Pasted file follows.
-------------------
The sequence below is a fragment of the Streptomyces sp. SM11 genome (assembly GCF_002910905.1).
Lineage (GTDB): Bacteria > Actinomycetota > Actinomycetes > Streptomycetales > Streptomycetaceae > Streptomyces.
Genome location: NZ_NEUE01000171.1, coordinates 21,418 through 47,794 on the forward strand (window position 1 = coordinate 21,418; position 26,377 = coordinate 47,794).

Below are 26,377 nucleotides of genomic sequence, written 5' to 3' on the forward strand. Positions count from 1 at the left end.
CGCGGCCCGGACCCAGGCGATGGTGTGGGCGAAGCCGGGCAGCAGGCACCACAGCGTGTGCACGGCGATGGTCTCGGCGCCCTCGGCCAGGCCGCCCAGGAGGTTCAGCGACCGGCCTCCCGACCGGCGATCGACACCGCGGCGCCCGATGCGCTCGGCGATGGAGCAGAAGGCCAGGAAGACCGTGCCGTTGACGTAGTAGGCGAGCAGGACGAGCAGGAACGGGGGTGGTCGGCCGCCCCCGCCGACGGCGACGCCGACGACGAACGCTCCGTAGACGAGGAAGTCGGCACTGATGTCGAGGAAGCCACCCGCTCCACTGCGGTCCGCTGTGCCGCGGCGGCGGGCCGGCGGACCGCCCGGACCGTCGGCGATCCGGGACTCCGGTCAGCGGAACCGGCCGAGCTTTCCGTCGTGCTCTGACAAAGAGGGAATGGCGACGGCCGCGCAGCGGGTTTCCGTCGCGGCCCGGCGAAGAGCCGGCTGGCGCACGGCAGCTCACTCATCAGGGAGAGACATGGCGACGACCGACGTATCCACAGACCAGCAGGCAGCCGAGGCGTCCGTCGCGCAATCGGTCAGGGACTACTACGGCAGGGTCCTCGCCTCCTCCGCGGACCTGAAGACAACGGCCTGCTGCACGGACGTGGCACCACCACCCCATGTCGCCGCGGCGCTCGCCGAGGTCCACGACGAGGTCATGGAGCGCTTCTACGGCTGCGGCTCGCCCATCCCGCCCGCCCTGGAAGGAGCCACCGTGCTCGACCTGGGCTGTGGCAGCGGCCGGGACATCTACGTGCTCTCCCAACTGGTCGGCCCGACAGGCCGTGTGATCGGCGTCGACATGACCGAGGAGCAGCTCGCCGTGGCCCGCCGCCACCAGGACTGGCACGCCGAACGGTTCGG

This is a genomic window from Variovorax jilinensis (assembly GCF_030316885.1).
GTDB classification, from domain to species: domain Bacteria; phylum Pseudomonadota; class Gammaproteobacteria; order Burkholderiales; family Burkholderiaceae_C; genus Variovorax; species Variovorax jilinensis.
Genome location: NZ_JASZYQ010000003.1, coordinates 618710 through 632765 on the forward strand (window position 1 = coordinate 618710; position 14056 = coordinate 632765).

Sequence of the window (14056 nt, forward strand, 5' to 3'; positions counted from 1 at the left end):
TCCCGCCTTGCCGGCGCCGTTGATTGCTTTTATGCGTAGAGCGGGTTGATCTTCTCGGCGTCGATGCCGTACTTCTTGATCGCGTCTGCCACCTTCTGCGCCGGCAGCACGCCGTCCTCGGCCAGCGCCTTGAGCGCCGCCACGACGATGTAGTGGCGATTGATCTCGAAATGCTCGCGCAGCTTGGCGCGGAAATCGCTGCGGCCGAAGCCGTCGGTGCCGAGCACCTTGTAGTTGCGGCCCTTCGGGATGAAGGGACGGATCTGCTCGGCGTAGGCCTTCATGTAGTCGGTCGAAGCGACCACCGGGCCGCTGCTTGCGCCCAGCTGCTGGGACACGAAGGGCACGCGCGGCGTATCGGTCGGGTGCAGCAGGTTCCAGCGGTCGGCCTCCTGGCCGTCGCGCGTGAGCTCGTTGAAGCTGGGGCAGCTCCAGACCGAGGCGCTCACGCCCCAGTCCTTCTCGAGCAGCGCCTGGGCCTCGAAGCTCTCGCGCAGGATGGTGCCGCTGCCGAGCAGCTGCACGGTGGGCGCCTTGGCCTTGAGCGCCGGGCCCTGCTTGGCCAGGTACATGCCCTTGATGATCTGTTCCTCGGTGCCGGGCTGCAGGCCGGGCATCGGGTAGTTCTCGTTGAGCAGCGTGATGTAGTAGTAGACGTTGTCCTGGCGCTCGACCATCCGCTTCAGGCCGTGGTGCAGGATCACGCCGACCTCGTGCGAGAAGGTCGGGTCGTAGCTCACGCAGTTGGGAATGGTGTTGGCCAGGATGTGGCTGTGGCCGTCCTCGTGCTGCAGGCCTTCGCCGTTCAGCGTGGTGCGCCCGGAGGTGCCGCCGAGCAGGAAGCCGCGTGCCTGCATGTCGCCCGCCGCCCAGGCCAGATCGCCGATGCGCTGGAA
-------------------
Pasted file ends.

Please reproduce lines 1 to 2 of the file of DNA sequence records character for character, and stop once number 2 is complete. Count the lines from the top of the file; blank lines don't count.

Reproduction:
The sequence below is a fragment of the Streptomyces sp. SM11 genome (assembly GCF_002910905.1).
Lineage (GTDB): Bacteria > Actinomycetota > Actinomycetes > Streptomycetales > Streptomycetaceae > Streptomyces.